Howdy, Montana!! And 'again,' welcome (back) to Trucking Truth~! Six months gone, LoL....

Are you just now leaving Prime ?!?!? Why ?!?!?!?!

Anyway; no info on Pepsi, at all. Tractor Man delivered 'something' similar (or in that field,) but not sure. I've got some info on AFW, however. Our longtime member (who's on hiatus, idky...) worked for Swift a good amount of time, before switching over to AFW. Here are his diaries, of such ... for your perusal:

Pianoman / AFW

Pianoman AFW part 2

Stop back, if & when you can... and let us know!

~ Anne ~

CPM:

Cents Per Mile

Drivers are often paid by the mile and it's given in cents per mile, or cpm.

Drop And Hook:

Drop and hook means the driver will drop one trailer and hook to another one.

In order to speed up the pickup and delivery process a driver may be instructed to drop their empty trailer and hook to one that is already loaded, or drop their loaded trailer and hook to one that is already empty. That way the driver will not have to wait for a trailer to be loaded or unloaded.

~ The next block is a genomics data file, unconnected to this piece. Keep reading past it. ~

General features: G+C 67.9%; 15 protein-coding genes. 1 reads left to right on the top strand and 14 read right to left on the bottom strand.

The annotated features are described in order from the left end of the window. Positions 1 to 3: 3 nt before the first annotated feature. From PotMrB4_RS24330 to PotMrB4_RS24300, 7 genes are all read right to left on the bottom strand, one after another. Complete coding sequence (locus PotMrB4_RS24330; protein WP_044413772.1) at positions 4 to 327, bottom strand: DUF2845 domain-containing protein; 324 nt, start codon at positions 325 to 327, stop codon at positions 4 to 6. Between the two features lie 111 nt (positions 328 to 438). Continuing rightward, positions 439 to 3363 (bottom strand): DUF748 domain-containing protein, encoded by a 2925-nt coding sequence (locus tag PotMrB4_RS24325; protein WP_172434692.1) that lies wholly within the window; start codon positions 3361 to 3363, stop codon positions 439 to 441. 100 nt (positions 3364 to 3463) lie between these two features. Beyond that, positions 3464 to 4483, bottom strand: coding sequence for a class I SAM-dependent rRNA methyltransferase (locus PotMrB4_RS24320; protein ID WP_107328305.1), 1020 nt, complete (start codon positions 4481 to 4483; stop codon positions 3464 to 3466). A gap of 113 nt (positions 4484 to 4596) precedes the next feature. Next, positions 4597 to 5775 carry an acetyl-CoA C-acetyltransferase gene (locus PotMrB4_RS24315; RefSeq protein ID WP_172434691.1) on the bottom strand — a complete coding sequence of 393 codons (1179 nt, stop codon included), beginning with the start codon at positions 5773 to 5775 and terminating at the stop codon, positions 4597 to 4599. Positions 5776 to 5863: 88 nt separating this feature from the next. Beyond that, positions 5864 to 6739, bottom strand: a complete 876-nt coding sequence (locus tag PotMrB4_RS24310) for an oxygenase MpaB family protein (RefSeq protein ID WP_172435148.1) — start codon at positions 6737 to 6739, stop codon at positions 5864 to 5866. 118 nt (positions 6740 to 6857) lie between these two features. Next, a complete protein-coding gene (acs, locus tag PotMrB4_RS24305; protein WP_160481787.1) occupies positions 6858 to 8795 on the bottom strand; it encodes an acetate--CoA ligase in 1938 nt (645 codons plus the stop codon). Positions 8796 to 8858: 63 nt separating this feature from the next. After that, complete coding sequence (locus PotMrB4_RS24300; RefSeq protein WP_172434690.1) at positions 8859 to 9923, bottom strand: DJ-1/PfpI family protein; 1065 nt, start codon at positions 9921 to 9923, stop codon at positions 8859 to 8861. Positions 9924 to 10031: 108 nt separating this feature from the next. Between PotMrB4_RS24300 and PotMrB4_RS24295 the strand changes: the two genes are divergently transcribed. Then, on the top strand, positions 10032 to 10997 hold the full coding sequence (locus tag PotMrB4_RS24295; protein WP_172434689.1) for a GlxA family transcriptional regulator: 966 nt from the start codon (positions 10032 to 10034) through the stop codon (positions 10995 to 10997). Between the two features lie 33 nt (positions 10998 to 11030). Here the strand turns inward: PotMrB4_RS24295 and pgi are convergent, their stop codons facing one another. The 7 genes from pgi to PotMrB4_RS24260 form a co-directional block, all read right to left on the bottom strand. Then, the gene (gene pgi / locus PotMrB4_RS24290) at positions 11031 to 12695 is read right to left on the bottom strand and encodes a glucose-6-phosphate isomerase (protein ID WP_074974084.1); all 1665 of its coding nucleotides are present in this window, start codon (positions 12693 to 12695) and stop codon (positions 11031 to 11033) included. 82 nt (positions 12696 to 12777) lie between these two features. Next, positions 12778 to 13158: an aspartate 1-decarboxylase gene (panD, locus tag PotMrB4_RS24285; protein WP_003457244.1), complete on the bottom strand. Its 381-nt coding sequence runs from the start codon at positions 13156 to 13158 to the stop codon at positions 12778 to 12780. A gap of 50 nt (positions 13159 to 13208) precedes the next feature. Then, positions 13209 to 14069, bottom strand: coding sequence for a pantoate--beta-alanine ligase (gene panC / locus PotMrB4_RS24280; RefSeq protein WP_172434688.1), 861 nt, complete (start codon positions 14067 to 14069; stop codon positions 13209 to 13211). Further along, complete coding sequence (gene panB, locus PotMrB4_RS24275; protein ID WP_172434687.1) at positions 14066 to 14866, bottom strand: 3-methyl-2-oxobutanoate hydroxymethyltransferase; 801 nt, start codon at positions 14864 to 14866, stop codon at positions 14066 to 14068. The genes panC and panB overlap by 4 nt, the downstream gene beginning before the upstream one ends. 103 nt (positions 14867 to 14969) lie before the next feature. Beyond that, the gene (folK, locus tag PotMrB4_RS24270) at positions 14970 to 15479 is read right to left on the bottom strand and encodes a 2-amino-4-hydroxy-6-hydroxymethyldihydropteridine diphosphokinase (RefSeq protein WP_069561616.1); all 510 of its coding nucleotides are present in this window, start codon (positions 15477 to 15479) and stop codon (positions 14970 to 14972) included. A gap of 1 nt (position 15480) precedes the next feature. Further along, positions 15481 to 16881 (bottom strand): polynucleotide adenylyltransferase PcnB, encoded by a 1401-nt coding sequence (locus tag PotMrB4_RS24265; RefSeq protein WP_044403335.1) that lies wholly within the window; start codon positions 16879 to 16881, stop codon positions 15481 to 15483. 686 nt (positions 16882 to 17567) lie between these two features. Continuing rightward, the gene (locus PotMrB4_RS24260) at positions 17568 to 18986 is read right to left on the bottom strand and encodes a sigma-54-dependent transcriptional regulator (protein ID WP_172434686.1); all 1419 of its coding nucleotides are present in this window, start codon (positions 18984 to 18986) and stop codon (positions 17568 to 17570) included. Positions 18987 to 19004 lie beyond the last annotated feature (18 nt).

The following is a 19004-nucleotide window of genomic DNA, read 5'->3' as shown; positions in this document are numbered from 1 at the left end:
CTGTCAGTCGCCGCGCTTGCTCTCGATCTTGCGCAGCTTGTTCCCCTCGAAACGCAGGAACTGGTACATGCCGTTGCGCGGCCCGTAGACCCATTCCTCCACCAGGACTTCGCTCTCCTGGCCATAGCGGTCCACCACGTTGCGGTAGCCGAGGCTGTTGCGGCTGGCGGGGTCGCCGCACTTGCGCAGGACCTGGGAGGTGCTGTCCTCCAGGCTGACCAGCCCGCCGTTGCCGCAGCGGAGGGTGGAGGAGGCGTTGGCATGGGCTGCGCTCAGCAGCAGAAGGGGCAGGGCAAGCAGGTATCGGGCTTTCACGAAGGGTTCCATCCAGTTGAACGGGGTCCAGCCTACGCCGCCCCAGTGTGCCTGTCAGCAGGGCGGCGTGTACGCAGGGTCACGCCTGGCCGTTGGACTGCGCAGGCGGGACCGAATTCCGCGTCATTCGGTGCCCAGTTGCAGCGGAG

Anne A. (G13Momcat)'s Comment
member avatar

Do you require being home weekly?

....as I ALWAYS get BEAT, by a MOD !!!! confused.gif rofl-3.gif confused.gif

Banks's Comment
member avatar

I've been at Pepsi for a few weeks now.

Overall, I think it's a great company. Start times are between 4 and 6, depending on the route. Your stops are loaded in order and each stop has their own pallet/s. They say you work 4 10 hour days, but it's really 4 10-14 hour days with the ability to work a fifth, if you want.

Benefits kick in on day 1. They're fairly priced and I'm getting the same insurance I got at FedEx for a lot less. There is a 401K, but no match because there is a pension. You're vested in the pension after 5 years of service and the pay out amount is the average of your 5 highest grossing years.